FOR IMMEDIATE RELEASE 17-17
March 30, 2017
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Department of Environmental Protection Encourages Anglers to Enjoy World Class Trout Fishing in the Watershed
NYC reservoirs and surrounding waters offer some of the best trout fishing in the Northeast
High-resolution photos of fishing on NYC reservoirs can be found by clicking here
To mark the start of trout fishing season, the New York City Department of Environmental Protection encouraged anglers to enjoy world-class fishing on its upstate reservoirs, their headwaters and tailwaters, and myriad public lands that include frontage along creeks and streams throughout the watershed. The City’s 22 water supply reservoirs and lakes, covering roughly 36,000 acres, are open for fishing from shore or from boats that have a valid DEP boat tag.
Many of the reservoirs and lakes include deep, cold water that is optimal for trout fishing. The reservoirs are also excellent for warmwater species such as smallmouth and largemouth bass. New York’s trout season generally runs until Oct. 15. However, the trout fishing season on certain New York City reservoirs is open year-round or closes later than Oct. 15. The New York State Department of Environmental Conservation (DEC) outlines statewide fishing regulations, including information on licenses, catch limits, and stocking, on its website.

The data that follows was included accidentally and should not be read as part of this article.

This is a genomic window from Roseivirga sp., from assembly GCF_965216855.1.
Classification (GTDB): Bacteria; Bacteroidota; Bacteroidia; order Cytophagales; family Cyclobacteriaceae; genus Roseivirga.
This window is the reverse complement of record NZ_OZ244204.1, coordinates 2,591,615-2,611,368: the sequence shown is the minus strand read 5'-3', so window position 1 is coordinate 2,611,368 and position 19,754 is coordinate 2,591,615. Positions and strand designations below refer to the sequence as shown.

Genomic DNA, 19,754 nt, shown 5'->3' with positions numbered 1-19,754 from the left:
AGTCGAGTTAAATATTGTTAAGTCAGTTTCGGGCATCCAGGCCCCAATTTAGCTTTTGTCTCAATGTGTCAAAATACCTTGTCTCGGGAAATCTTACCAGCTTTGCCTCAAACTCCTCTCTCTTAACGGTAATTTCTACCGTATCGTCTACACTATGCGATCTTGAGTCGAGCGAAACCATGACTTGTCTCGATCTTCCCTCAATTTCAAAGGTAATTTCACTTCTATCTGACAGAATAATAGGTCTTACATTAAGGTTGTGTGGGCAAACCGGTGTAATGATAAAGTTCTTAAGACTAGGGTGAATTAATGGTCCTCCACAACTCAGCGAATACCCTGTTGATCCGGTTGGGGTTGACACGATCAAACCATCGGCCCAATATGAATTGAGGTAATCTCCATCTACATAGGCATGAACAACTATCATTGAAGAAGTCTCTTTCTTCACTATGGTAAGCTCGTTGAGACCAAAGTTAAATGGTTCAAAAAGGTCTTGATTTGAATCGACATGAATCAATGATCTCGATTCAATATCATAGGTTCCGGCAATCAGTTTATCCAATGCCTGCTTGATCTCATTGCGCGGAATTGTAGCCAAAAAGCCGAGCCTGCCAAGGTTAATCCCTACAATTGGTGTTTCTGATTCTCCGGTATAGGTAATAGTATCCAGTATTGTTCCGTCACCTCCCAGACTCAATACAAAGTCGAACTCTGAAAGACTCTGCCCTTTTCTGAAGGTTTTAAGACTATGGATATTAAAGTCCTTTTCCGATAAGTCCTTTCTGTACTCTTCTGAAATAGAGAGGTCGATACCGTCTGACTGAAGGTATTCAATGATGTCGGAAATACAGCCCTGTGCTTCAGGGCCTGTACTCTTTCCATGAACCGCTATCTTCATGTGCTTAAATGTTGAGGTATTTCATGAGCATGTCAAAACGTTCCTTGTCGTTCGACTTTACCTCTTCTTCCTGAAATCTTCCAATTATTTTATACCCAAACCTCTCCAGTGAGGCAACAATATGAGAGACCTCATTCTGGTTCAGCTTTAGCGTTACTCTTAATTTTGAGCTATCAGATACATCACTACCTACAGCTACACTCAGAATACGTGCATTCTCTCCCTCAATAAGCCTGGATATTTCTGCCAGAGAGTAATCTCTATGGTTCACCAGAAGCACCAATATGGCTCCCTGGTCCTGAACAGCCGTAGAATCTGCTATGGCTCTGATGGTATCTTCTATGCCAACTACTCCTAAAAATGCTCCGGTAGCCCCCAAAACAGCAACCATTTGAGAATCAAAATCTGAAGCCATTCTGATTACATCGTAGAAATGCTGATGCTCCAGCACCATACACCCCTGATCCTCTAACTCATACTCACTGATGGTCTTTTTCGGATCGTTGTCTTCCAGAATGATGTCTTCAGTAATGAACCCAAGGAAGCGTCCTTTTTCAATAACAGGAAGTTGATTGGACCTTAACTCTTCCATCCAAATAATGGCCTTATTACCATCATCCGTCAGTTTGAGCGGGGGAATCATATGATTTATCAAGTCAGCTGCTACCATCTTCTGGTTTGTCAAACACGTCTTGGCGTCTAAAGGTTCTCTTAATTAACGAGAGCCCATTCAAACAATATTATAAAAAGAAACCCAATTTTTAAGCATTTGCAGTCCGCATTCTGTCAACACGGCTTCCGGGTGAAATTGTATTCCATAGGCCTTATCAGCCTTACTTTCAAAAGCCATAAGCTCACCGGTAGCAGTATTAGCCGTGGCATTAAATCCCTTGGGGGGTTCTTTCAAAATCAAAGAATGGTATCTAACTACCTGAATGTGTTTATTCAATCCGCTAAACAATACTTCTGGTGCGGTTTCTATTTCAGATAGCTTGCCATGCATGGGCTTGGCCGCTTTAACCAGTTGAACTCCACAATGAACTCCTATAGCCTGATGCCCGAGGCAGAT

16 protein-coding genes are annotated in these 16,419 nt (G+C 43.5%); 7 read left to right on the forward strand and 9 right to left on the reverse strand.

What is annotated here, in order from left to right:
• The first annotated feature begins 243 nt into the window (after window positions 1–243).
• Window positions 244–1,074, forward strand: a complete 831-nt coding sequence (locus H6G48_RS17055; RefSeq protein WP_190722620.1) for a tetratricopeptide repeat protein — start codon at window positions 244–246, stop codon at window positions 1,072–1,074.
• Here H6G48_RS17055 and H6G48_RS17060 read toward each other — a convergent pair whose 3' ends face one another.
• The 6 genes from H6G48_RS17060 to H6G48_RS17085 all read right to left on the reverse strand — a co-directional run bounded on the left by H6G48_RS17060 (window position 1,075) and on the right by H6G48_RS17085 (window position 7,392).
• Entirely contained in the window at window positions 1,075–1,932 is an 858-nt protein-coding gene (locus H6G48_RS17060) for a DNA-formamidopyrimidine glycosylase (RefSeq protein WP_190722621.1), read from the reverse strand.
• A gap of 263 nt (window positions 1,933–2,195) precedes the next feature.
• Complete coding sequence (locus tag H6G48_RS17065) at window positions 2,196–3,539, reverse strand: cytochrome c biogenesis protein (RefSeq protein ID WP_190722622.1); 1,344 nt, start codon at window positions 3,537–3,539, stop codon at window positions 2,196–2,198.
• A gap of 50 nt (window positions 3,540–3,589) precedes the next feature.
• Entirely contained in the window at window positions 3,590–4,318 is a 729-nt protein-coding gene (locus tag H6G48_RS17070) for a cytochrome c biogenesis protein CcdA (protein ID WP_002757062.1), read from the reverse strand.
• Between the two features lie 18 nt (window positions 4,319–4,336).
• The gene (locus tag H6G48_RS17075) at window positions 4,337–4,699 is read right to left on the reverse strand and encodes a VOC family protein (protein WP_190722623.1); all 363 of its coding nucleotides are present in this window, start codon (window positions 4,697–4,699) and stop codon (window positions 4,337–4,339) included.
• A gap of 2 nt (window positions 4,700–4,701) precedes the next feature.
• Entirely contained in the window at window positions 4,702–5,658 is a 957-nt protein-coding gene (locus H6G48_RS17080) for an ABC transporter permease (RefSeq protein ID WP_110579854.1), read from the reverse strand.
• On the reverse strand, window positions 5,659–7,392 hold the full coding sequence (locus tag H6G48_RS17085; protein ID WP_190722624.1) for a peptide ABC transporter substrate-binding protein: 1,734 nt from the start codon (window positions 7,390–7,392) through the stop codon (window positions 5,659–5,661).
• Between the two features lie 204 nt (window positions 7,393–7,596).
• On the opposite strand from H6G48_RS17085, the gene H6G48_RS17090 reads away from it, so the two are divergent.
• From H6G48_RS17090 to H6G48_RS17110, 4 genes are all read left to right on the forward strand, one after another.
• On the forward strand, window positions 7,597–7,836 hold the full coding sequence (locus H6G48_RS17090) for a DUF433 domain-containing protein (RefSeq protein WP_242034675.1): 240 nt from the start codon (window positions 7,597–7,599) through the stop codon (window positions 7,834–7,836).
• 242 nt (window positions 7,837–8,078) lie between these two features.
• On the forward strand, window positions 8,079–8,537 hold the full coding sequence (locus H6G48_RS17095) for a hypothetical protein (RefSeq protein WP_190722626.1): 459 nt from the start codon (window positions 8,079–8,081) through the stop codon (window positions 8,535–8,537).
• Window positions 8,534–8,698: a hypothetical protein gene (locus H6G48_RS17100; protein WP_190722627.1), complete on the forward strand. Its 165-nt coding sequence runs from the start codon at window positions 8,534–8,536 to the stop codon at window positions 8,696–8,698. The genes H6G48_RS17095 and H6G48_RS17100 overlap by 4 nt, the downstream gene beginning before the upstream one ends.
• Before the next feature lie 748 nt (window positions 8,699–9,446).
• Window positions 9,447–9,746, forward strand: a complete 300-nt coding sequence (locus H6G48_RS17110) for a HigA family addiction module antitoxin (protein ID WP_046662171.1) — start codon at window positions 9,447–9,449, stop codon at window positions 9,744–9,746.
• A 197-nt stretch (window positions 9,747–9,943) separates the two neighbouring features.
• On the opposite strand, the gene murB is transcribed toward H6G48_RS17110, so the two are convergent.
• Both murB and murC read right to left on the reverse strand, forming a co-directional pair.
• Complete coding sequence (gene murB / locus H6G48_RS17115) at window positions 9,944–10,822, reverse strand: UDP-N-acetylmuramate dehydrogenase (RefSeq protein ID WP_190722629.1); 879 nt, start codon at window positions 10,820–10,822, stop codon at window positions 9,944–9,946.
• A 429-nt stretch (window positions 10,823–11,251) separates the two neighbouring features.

“Some of the best trout fishing in the United States is found on New York City’s reservoirs and the streams, creeks and rivers that surround them,” DEP Acting Commissioner Vincent Sapienza said. “Trout fishing in the Catskills and Hudson Valley is a tradition that has been passed down across many generations. DEP has been proud to support anglers by improving recreational access and broadening our outreach to share that access with more people. We hope these efforts encourage more young people and families to enjoy the great outdoors as another trout season begins.”
To promote fishing in the watershed, DEP developed a fishing brochure and an interactive map to help anglers find access areas, planned several family fishing days at its reservoirs, and reached out to anglers at outdoor expositions, community days and other events. Fishing resources and upcoming events include: